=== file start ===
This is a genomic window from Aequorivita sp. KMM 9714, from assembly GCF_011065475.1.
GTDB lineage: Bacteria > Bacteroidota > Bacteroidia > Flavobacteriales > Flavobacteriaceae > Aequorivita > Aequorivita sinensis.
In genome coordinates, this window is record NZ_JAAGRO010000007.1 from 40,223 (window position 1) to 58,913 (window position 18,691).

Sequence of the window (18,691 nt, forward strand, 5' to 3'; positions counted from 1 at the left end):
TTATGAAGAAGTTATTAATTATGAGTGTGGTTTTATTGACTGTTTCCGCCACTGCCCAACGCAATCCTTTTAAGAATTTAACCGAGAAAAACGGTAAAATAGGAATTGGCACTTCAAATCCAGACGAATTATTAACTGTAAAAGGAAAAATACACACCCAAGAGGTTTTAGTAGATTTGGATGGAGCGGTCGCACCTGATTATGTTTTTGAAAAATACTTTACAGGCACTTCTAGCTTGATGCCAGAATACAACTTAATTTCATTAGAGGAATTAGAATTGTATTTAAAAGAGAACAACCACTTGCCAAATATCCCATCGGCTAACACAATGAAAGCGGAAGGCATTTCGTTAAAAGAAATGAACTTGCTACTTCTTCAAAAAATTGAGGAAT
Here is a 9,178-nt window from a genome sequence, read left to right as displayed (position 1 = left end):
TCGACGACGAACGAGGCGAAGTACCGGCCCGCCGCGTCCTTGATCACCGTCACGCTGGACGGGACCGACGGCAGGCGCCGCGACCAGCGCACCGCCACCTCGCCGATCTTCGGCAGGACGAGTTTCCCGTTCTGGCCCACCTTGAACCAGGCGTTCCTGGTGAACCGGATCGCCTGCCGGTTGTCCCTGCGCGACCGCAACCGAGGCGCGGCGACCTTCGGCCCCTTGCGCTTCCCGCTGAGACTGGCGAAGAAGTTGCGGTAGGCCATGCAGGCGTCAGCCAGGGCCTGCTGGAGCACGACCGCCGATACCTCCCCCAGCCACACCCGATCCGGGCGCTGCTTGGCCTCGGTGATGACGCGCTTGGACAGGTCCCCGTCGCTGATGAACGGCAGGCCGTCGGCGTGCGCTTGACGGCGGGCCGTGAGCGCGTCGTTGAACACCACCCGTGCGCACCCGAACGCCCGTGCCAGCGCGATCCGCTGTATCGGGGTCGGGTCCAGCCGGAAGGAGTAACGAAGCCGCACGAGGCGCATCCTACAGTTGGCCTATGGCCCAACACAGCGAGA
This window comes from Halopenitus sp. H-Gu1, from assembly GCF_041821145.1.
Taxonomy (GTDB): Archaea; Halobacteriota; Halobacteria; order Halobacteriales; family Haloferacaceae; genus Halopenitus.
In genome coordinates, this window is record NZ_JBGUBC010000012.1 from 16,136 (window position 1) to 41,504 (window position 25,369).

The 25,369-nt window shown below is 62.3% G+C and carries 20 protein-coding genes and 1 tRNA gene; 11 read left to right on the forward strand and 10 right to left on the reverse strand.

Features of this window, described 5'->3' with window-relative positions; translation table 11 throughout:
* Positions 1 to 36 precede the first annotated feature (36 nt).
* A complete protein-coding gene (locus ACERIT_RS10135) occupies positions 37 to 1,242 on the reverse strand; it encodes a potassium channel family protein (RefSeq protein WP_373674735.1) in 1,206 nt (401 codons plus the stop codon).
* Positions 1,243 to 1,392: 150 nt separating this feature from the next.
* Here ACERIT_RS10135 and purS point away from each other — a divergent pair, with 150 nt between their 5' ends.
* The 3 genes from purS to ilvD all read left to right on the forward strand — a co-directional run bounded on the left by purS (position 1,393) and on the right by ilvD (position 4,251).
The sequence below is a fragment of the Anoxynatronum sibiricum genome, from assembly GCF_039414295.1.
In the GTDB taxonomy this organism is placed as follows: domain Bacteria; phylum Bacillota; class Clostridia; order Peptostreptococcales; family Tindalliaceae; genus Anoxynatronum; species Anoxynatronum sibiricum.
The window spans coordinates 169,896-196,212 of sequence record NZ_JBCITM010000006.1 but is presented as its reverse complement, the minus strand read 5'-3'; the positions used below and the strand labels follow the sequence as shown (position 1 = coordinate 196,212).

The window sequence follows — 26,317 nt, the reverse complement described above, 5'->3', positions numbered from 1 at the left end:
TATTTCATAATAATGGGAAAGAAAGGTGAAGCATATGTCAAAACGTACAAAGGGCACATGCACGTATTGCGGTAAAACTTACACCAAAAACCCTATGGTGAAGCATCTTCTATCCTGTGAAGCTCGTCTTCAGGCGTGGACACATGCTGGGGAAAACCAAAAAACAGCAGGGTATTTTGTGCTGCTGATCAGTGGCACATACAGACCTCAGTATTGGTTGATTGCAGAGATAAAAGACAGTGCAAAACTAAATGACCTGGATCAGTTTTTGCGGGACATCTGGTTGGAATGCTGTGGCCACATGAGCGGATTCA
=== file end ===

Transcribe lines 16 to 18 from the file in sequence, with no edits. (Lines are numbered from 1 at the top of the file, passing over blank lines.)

* Here ACERIT_RS10135 and purS point away from each other — a divergent pair, with 150 nt between their 5' ends.
* The 3 genes from purS to ilvD all read left to right on the forward strand — a co-directional run bounded on the left by purS (position 1,393) and on the right by ilvD (position 4,251).
The sequence below is a fragment of the Anoxynatronum sibiricum genome, from assembly GCF_039414295.1.